In fact, if you want to understand America today -- specifically, why it is in decline -- just look at the Cuban-American vote.
As reported in the Wall Street Journal, "The president captured 48 percent of the Cuban-American vote in Florida -- a record high for a Democrat."
Democratic presidential nominees went from 25 percent of the Cuban-American vote in 2000, to 29 percent in 2004, to 35 percent in 2008 to 48 percent on 2012.
We obviously have a dramatic trend here.
Now, why would that be?
There are two reasons: No experience of evil and American education.
The first generation of Cuban-Americans had escaped Communist evil. People who know evil are generally conservative. Leftism and liberalism -- no longer distinguishable -- are rooted in large measure in naivete and wishful thinking. The beliefs that people are basically good, and that evil regimes can almost always be negotiated with are two such examples.
Also, when you escape a Communist regime, you treasure liberty and you understand that as government and state expand, liberty must contract.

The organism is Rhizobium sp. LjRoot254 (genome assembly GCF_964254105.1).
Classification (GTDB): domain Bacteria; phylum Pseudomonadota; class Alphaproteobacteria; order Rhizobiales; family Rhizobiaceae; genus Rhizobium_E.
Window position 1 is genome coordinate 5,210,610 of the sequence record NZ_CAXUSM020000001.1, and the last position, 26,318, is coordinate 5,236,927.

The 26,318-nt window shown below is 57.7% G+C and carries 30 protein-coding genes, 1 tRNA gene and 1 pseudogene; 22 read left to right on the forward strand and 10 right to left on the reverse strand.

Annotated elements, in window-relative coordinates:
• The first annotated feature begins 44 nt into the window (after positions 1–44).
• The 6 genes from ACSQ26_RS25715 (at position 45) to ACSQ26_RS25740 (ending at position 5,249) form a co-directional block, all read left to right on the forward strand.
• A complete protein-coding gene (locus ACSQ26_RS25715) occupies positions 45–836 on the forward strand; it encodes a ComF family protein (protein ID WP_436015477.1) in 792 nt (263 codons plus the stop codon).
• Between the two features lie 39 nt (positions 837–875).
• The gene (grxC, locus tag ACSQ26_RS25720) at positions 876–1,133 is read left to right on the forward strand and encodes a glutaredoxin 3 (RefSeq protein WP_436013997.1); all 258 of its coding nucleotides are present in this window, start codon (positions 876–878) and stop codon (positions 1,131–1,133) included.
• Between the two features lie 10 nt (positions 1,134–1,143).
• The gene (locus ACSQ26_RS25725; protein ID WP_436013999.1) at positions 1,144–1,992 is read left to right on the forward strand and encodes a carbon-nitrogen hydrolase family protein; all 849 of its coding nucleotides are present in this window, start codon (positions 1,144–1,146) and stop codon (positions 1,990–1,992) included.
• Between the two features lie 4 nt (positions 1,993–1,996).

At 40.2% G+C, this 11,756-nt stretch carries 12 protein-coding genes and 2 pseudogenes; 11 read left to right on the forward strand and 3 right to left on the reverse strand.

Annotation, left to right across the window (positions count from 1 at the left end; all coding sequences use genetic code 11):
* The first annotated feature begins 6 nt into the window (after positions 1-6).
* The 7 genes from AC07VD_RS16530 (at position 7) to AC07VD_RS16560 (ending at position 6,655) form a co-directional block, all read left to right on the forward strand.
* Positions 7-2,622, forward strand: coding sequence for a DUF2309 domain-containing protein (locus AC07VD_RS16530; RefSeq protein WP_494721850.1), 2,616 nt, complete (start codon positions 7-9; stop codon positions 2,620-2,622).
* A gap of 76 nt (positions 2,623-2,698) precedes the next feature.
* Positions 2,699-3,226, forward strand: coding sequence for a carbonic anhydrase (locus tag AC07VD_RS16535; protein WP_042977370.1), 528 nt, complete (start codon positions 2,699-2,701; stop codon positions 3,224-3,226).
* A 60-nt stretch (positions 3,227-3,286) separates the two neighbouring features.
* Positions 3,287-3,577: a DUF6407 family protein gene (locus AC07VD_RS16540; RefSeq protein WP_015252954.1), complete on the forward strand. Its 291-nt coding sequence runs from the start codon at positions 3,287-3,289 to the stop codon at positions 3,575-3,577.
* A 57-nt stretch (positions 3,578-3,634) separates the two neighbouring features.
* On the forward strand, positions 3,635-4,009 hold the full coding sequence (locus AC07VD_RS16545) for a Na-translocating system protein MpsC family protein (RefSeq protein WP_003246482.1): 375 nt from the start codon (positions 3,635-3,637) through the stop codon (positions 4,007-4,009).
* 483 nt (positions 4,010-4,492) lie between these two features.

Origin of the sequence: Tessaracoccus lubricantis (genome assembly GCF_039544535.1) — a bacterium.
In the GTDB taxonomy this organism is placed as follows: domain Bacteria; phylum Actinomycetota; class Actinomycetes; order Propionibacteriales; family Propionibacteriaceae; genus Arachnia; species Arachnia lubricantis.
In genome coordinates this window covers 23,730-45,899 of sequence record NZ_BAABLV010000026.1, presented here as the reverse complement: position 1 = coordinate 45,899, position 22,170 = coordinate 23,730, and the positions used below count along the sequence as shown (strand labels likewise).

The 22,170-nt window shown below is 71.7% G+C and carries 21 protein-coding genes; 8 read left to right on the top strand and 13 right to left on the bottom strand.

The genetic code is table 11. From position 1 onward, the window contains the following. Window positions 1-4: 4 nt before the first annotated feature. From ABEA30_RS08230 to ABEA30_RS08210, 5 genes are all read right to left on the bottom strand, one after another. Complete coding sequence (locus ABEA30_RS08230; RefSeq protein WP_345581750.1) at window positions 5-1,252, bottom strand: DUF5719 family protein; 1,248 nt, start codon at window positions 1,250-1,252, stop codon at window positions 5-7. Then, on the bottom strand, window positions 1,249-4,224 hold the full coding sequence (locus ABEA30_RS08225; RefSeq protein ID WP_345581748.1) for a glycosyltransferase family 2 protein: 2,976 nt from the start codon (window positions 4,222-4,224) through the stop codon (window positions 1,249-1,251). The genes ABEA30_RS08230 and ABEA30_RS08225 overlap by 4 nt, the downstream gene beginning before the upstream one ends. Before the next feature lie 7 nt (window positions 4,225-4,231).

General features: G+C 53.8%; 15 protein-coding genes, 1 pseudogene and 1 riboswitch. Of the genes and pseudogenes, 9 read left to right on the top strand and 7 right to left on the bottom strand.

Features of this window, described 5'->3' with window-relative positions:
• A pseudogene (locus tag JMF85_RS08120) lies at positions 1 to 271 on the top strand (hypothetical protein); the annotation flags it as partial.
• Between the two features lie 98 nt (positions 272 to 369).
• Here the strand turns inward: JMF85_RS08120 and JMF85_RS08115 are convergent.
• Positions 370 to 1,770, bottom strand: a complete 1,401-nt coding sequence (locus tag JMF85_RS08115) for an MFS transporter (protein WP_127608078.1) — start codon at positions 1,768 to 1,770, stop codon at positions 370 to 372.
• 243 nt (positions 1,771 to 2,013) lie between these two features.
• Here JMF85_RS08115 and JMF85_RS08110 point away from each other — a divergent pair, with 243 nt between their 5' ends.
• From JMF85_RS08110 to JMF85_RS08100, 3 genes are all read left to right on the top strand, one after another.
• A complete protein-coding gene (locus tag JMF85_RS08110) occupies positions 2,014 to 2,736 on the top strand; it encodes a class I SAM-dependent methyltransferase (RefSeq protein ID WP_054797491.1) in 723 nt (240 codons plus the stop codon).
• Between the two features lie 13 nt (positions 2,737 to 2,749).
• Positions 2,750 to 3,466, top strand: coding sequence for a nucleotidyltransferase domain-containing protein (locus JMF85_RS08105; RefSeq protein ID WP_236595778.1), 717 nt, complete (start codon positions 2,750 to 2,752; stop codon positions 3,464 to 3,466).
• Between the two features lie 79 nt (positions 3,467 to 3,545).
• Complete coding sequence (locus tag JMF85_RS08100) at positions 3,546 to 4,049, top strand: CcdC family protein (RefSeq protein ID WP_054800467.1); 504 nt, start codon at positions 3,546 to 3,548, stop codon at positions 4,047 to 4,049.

That is why Jews from the Soviet Union are the only non-Orthodox Jews who vote in the majority for Republicans. They, too, know evil, and they recognize the destructive appeal of a big, take-care-of-you, state.
The other reason for the dramatic shift in the Cuban-American vote is American education.
Most American elementary schools and high schools, and nearly all colleges and universities, teach everything that is significant from a liberal/left perspective. Multiculturalism has replaced E Pluribus Unum; the American past is villainous; the country is racist; morality is relative; and the left-wing cause of the day -- now global warming -- is taught as incontrovertible truth (ask your children if they have been shown Al Gore's global warming video, "An Inconvenient Truth," or if they have been taught both sides of the man-made-global-warming-leading-to-catastrophe hypothesis).
Dennis Prager is a SRN radio show host, contributing columnist for Townhall.com and author of his newest book, “The Ten Commandments: Still the Best Moral Code.”
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